Finally, the Court distinguished the taxpayer’s facts from those in Comptroller of the Currency v. Wynne, a 2015 U.S. Supreme Court decision considering the constitutionality of Maryland’s personal income tax (PIT) structure.7 In Wynne, the Supreme Court ruled that Maryland’s PIT scheme violated the Commerce Clause due to the state’s failure to provide a credit for the local portion of its PIT for taxes paid to other states.8

Finding Wynne to be instructive but factually distinguishable, the Court observed that the decision did not compel Philadelphia to permit an additional credit for dissimilar state taxes paid such as Delaware PIT. In particular, the Court noted that the local portion of Maryland’s PIT was actually a “state tax” because it was “administered, adopted, mandated, and collected by the state.” Unlike Maryland’s PIT, the Court observed, the City Wage Tax is purely a municipal tax. Therefore, the Court determined that Philadelphia’s taxing policy did not violate Wynne because the City offers a credit for municipal taxes paid to similar local jurisdictions such as Wilmington. Concluding that Philadelphia’s crediting policy did not amount to double taxation or an otherwise discriminatory practice, the Court affirmed the trial court’s order denying the credit.






Although this decision was not reported and may be of limited precedential value, the Zilka case provides the first insight into how Pennsylvania courts may evaluate the constitutionality of Philadelphia’s controversial Wage Tax crediting policy. The Court sustained the policy on the basis that state and local income taxes are distinct levies and that the City was not required to provide a credit for different taxes administered by a state taxing authority. The Court concluded that there was no double taxation in this case because the taxpayer did not pay income tax twice on her interstate income. Rather, the taxpayer paid Wage Tax at a higher rate due to the difference in income tax rates between Pennsylvania and Delaware, due to the taxpayer’s choice to work in Delaware.

Under the Court’s analysis of the Wynne decision, allowing the taxpayer to claim a credit only for corresponding local tax paid was sufficient for the City’s crediting policy to withstand Commerce Clause scrutiny. An important distinction for the Court was the fact that the local portion of Maryland’s PIT is administered by the state. However, Maryland’s counties do have some discretion over the imposition of and the rate of local income tax imposed. Despite the apparent factual differences between the Wynne and Zilka cases, in both cases taxpayers working outside their resident state (or deriving income from out-of-state sources) pay more tax than their resident counterparts who do not. While the factual distinctions carried enough weight for the Court to uphold Philadelphia’s policy, one question on appeal is whether such distinctions are sufficient to satisfy Commerce Clause requirements.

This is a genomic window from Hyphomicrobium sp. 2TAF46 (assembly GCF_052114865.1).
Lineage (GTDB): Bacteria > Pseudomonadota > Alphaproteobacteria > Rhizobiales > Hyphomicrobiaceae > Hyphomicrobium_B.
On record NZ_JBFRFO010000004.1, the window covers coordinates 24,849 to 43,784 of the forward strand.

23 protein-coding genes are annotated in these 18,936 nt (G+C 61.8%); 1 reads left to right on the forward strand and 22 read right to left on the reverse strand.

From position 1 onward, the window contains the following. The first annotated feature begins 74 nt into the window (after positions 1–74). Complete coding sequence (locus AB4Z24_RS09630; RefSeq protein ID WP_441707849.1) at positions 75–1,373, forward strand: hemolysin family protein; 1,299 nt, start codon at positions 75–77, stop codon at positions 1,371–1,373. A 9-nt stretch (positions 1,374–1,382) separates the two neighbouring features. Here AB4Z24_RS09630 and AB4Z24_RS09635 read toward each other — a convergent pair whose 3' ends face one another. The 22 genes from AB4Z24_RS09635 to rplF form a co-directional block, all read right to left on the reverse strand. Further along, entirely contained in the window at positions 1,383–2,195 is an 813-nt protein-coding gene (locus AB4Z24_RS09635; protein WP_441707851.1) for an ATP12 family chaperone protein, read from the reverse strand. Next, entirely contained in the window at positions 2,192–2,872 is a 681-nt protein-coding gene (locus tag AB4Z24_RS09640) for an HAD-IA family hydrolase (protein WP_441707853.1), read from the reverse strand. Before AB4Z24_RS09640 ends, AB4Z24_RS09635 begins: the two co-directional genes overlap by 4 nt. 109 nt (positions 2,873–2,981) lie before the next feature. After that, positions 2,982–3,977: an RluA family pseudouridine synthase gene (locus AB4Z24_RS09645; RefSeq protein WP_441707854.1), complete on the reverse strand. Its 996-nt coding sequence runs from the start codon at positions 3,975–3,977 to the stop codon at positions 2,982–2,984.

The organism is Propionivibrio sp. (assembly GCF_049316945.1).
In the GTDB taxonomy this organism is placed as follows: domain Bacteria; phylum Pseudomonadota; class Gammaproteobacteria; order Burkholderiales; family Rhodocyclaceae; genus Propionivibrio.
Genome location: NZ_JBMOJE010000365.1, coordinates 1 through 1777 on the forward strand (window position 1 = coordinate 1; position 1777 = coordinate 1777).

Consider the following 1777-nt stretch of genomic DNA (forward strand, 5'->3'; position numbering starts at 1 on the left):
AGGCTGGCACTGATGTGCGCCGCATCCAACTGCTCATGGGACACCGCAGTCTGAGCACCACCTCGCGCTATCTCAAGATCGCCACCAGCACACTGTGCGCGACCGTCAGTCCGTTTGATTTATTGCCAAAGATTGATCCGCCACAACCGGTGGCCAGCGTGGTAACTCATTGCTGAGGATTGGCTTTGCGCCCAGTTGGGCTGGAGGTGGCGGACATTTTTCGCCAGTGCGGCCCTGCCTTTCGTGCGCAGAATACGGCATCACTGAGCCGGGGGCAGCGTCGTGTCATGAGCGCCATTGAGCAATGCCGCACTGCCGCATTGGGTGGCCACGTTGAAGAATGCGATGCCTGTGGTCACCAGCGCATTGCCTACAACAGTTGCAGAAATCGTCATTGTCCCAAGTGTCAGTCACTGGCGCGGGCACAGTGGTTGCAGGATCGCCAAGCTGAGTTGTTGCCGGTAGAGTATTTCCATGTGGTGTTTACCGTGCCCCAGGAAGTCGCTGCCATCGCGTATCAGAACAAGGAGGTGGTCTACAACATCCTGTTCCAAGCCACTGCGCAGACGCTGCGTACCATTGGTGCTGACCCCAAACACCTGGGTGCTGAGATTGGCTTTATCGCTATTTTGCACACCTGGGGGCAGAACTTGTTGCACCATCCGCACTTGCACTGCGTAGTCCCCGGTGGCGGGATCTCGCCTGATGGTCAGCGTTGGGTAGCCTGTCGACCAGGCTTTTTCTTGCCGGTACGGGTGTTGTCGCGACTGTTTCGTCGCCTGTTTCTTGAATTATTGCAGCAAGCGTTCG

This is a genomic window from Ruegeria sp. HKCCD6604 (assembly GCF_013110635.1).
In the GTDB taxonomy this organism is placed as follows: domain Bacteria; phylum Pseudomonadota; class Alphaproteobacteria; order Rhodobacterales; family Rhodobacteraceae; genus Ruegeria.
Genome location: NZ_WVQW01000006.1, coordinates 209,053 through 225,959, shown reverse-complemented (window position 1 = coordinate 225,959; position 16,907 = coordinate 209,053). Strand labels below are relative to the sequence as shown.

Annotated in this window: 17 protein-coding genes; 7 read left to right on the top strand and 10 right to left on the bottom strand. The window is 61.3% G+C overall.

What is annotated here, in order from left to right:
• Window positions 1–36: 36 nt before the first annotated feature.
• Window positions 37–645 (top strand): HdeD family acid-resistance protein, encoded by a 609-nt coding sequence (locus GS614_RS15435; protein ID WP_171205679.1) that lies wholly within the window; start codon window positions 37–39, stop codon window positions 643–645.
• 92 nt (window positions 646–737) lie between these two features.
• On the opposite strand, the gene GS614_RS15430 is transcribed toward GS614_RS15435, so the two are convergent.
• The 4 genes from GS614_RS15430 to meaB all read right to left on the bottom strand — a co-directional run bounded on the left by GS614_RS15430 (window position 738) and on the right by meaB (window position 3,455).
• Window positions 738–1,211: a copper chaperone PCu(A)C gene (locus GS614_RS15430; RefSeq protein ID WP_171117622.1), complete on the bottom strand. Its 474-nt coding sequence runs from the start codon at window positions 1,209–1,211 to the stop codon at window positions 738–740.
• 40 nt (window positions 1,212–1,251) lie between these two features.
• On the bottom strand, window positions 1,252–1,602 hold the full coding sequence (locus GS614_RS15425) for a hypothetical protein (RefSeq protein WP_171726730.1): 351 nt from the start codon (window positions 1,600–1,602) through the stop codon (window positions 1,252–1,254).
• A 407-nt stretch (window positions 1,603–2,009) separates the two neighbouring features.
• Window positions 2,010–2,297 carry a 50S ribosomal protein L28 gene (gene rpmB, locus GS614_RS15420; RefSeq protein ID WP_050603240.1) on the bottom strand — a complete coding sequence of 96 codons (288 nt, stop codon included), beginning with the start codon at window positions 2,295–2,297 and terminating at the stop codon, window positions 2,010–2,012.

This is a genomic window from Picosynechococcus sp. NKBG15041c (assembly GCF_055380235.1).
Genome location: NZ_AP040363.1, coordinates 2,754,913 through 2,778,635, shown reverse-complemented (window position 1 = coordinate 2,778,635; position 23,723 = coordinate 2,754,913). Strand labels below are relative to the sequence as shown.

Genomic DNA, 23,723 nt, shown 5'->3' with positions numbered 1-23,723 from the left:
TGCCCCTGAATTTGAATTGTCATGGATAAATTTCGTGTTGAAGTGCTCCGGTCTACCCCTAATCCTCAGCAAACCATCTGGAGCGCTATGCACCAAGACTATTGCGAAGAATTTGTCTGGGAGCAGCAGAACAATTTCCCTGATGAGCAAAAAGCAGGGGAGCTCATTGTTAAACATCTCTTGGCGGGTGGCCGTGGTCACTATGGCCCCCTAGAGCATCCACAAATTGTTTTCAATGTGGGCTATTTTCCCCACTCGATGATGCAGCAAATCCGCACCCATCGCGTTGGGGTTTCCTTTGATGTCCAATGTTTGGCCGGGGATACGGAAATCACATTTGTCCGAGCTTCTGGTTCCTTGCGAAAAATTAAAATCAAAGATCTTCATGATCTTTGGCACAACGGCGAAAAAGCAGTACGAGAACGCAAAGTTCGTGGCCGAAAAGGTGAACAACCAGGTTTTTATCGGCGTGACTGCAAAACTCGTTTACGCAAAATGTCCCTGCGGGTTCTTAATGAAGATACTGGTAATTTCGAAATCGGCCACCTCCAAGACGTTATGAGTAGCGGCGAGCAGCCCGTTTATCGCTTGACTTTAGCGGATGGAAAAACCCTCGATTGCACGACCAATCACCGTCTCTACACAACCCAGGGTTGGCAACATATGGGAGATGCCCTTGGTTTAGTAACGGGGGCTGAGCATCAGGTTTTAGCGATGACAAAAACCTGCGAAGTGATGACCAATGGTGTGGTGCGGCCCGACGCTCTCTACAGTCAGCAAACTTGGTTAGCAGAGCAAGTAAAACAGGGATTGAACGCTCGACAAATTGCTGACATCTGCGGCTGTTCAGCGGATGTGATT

It should be noted that on Feb. 4, 2022, the taxpayer appealed this decision to the Pennsylvania Supreme Court, which has the discretion to accept or reject the appeal. The ultimate outcome of the case may have important implications not only for Philadelphia residents who commute outside the state, but also for those residents working remotely for an out-of-state employer. Pennsylvania, Philadelphia, Delaware, and Wilmington all follow some form of a “convenience of the employer” rule, under which an employee’s income is sourced to the taxing jurisdiction if the employee works remotely for their own convenience, rather than as a requirement of their employer that is located in the taxing jurisdiction.9 As a result, Philadelphia residents working remotely for an employer based in Delaware (and Wilmington) may be subject to Delaware PIT (and Wilmington EIT) if they are not required to telecommute in a post-pandemic environment.10




1 Zilka v. Philadelphia Tax Review Board, Nos. 1063 C.D. 2019 & 1064 C.D. 2019, Pennsylvania Commonwealth Court, Jan. 7, 2022.
2 The parties used tax rates from the 2014 tax year for purposes of providing tax calculations in their briefs. Noting that slight income tax rate variations exist from year to year, the Court referred to the tax rates that were in place during the 2014 tax year for purposes of its decision.
3 Under Complete Auto, a state or local tax satisfies the Commerce Clause if: (i) there is substantial nexus with the taxing jurisdiction; (ii) the tax is fairly apportioned; (iii) the tax does not discriminate against interstate commerce; and (iv) there is a reasonable relationship between the tax imposed and the services being provided by the taxing jurisdiction. 430 U.S. 274 (1977).
4 Citing Oklahoma Tax Commission v. Jefferson Lines, Inc., 514 U.S. 175 (1995).
5 Jefferson Lines, 514 U.S. at 185 (citing Goldberg v. Sweet, 488 U.S. 252, 262 (1989)).
6 Quoting Jefferson Lines, 514 U.S. at 197.
7 575 U.S. 542 (2015).
8 Maryland’s PIT consists of a state portion and a local, or “county” portion. Before the tax credit system was invalidated by the U.S. Supreme Court, Maryland provided a credit for income tax paid by resident taxpayers to other states against only the state portion of the taxpayer’s Maryland PIT liability.
9 For further discussion of the state and local tax challenges facing employers with the continuation of remote work beyond the COVID-19 pandemic, see GT SALT Alert: “Tax challenges expected from widespread remote work.”
10 Both Delaware and Wilmington recently released updated guidance regarding the application of their convenience policies to teleworking nonresident employees during the 2021 tax year and procedures for reporting income tax and/or requesting refunds for days worked remotely outside these jurisdictions. See Technical Info. Memorandum 2022-2, Treatment of Wages from Remote Work in 2021, Del. Division of Revenue, Jan. 31, 2022; Earned Income Tax Refunds for Non-resident Employees: Guidance and Frequently Asked Questions, Wilmington Department of Finance, Feb. 1, 2022.